During the Winter General Meeting of the Irish Catholic Bishops Conference in Maynooth, Bishops commend Irish negotiating team at COP27. They stated, “Pope Francis, in his 2015 encyclical letter on the environment Laudato Si’ (Praised Be), reminds us of our calling to care for our Common Home which is now more urgent as we watch with trepidation the increasingly ominous signals of climate breakdown. The latest attempts to address our climate crisis were discussed at the Conference of the Parties to the United Nations Framework Convention on Climate Change (COP27), in November, in Sharm El Sheikh, Egypt.
“COP27 addressed the fact that the extreme events inflicted on the most climatically vulnerable countries are increasingly attributable to the emissions from the developed world. The success of the developing countries in obtaining agreement for the establishment of a ‘Loss and Damage’ facility is to be welcomed. This positive development is in accord with a Laudato Si’ central theme of the interconnectedness of social justice, inter-generational justice and climate justice. The failure of the developed world to accept financial responsibility for this has been for long an obstacle to progress.
“The successful efforts of the Irish negotiating team in getting the beginnings of a Loss & Damage facility established is therefore to be commended. Many issues remain to be teased out: who will contribute to such a fund; which vulnerable countries will qualify to benefit; how will individual events be classified as climate-change-induced; how will slow onset events, such as droughts, be considered alongside short-term catastrophes such as floods? These will require careful scientific and ethical consideration and will clearly be subject to further negotiations in future COPs.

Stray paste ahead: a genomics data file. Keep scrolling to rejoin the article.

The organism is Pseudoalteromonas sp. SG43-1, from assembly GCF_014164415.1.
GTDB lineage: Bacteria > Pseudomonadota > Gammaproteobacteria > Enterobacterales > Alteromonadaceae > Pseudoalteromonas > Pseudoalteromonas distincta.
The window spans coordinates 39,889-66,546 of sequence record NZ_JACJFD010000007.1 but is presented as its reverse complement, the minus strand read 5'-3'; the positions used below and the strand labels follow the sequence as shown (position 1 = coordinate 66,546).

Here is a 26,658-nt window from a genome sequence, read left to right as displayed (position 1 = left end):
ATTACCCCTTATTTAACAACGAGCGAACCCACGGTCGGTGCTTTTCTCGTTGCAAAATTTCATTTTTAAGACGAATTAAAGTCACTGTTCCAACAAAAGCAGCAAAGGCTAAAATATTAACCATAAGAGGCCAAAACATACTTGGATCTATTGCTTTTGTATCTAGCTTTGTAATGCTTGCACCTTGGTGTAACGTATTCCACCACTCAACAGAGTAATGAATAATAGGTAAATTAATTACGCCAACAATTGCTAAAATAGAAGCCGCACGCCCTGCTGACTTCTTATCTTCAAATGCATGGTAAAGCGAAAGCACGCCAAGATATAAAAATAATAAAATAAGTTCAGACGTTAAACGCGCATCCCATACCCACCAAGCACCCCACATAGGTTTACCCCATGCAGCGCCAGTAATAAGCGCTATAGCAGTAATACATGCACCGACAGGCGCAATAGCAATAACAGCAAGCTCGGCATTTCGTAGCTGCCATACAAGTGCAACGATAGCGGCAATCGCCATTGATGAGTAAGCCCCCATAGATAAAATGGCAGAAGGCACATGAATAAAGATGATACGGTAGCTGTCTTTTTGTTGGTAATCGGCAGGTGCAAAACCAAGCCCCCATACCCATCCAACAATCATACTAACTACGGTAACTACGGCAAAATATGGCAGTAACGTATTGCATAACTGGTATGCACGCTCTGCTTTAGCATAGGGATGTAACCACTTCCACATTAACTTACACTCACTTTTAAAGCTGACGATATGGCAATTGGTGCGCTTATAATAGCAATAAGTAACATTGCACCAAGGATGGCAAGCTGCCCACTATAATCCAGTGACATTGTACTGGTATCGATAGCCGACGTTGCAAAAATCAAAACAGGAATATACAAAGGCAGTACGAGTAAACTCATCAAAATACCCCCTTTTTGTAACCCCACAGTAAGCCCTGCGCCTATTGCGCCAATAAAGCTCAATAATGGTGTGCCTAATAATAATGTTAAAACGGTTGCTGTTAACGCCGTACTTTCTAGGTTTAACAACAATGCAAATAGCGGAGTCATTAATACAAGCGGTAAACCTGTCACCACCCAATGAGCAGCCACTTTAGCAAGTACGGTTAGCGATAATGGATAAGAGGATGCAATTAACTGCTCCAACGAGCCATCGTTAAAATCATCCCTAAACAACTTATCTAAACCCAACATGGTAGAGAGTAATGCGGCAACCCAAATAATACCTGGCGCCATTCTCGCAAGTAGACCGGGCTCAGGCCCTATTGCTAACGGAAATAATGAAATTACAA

“Irish people have always shown great compassion for the victims of famine, flood, and conflict in other countries. With the increase in media broadcasting and reporting about the effects of extreme weather and climate change, now is the time for greater solidarity. The UN resolution of 1970 – calling on countries to allocate 0.7% of their national income to official development assistance – remains am unachieved challenge for both jurisdictions on the island of Ireland.”
Arrange a screening of The Letter – inspired by Laudato Si’
Bishops stated, “COP27 heard heart-wrenching stories of people flooded out of their island homes by rising sea levels; of children starving in the Horn of Africa where the rains have failed for the fourth consecutive year; and, of more than 1,000 excess deaths last summer from heatwaves and fires amongst our own European neighbours. This harsh reality is stunningly reflected in the recently released human-interest film, The Letter, inspired by Laudato Si’. It tells the story of four people, who, in conversation with Pope Francis, reveal their roles in caring more deeply for our Common Home. It is an invitation to each one of us to take up the challenge of addressing the ecological crisis in our own local communities. Therefore, we invite our parishes, educational institutions, retreat centres, community centres and households to arrange a screening of The Letter. It provides the opportunity for a conversation starter – beginning where you are – about how we can all use our gifts and talents to contribute to solutions that are needed urgently in order to protect our Common Home.” To arrange for a parish screening of The Letter please contact email@example.com This film is also available on YouTube https://theletterfilm.org